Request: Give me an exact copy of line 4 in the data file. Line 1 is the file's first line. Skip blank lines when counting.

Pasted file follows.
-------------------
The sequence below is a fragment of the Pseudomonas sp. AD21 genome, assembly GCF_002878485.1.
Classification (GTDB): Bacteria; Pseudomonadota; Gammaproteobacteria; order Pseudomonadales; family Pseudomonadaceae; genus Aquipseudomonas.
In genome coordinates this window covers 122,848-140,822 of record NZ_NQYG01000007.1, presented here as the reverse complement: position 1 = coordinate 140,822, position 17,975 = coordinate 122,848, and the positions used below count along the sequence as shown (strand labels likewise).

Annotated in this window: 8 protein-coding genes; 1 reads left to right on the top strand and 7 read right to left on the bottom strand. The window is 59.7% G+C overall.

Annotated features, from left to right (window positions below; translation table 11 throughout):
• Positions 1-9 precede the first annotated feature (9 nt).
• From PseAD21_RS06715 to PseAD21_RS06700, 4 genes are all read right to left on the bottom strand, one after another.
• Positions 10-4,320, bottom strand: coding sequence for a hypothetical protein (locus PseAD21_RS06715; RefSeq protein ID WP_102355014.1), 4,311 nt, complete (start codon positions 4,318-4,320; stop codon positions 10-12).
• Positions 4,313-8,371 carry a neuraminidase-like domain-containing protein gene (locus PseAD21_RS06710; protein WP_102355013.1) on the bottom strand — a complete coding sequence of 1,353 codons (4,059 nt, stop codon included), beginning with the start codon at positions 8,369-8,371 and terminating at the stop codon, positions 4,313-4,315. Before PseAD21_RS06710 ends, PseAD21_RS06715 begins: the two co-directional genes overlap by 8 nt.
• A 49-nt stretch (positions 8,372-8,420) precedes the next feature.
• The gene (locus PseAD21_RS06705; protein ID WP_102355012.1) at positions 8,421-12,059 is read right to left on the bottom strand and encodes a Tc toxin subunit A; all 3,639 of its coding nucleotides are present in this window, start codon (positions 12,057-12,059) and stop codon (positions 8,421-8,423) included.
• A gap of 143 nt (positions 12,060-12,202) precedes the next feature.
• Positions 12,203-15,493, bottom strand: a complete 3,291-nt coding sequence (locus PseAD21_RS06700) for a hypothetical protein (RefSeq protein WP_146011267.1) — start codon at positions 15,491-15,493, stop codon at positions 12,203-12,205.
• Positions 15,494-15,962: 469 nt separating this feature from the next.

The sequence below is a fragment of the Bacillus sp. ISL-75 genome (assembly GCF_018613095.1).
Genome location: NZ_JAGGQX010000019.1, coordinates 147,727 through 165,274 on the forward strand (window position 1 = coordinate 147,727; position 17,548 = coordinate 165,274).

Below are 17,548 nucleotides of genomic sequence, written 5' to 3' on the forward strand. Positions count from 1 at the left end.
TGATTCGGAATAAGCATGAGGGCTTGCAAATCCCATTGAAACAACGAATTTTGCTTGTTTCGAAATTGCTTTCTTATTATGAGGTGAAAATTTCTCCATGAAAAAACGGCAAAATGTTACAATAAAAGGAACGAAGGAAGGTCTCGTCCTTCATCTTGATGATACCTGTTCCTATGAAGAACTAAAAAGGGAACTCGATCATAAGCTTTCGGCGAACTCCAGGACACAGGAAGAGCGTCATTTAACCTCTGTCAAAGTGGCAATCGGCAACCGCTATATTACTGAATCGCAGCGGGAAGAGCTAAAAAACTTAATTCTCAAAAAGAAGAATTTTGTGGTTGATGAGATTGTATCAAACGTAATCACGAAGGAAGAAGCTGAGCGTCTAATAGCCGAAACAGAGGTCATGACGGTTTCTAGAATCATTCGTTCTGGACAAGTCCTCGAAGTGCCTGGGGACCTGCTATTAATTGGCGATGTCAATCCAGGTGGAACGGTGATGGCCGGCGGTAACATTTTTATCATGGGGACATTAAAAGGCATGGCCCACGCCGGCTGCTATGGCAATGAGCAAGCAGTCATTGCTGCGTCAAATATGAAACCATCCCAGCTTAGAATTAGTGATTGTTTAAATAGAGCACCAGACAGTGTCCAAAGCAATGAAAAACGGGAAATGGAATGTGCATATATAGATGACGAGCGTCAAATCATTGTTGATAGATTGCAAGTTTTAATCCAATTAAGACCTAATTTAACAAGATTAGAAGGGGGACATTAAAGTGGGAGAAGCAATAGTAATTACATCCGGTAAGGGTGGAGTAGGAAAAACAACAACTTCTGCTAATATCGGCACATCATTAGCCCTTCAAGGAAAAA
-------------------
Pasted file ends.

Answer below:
Annotated in this window: 8 protein-coding genes; 1 reads left to right on the top strand and 7 read right to left on the bottom strand. The window is 59.7% G+C overall.